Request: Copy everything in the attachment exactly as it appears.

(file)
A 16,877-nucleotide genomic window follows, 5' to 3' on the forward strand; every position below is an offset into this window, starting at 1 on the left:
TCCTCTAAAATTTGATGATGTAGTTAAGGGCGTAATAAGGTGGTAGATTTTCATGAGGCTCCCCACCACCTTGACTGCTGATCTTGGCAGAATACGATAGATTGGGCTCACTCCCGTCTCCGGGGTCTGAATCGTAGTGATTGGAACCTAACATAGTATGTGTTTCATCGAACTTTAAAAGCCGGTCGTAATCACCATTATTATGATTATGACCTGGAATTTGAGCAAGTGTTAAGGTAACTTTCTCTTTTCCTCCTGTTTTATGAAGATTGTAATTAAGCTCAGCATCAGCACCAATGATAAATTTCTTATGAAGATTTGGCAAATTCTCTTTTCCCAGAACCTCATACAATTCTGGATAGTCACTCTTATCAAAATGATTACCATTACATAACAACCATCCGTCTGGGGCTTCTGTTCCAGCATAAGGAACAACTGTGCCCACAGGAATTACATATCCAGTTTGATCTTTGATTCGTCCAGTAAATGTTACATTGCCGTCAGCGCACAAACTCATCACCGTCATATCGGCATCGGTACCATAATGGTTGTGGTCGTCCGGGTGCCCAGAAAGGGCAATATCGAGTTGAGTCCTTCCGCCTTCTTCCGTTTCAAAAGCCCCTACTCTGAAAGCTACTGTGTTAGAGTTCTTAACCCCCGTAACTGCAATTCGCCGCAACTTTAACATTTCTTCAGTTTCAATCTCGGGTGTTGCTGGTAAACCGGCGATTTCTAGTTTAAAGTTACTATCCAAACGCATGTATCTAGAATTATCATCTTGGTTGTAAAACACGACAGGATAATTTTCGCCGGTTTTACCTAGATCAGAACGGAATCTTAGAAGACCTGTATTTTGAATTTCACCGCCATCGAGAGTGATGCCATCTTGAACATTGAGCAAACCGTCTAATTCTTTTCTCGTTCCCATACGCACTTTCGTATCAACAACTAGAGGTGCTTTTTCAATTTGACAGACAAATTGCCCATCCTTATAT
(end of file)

A 16,877-nucleotide genomic window follows, 5' to 3' on the forward strand; every position below is an offset into this window, starting at 1 on the left:
TCCTCTAAAATTTGATGATGTAGTTAAGGGCGTAATAAGGTGGTAGATTTTCATGAGGCTCCCCACCACCTTGACTGCTGATCTTGGCAGAATACGATAGATTGGGCTCACTCCCGTCTCCGGGGTCTGAATCGTAGTGATTGGAACCTAACATAGTATGTGTTTCATCGAACTTTAAAAGCCGGTCGTAATCACCATTATTATGATTATGACCTGGAATTTGAGCAAGTGTTAAGGTAACTTTCTCTTTTCCTCCTGTTTTATGAAGATTGTAATTAAGCTCAGCATCAGCACCAATGATAAATTTCTTATGAAGATTTGGCAAATTCTCTTTTCCCAGAACCTCATACAATTCTGGATAGTCACTCTTATCAAAATGATTACCATTACATAACAACCATCCGTCTGGGGCTTCTGTTCCAGCATAAGGAACAACTGTGCCCACAGGAATTACATATCCAGTTTGATCTTTGATTCGTCCAGTAAATGTTACATTGCCGTCAGCGCACAAACTCATCACCGTCATATCGGCATCGGTACCATAATGGTTGTGGTCGTCCGGGTGCCCAGAAAGGGCAATATCGAGTTGAGTCCTTCCGCCTTCTTCCGTTTCAAAAGCCCCTACTCTGAAAGCTACTGTGTTAGAGTTCTTAACCCCCGTAACTGCAATTCGCCGCAACTTTAACATTTCTTCAGTTTCAATCTCGGGTGTTGCTGGTAAACCGGCGATTTCTAGTTTAAAGTTACTATCCAAACGCATGTATCTAGAATTATCATCTTGGTTGTAAAACACGACAGGATAATTTTCGCCGGTTTTACCTAGATCAGAACGGAATCTTAGAAGACCTGTATTTTGAATTTCACCGCCATCGAGAGTGATGCCATCTTGAACATTGAGCAAACCGTCTAATTCTTTTCTCGTTCCCATACGCACTTTCGTATCAACAACTAGAGGTGCTTTTTCAATTTGACAGACAAATTGCCCATCCTTATAT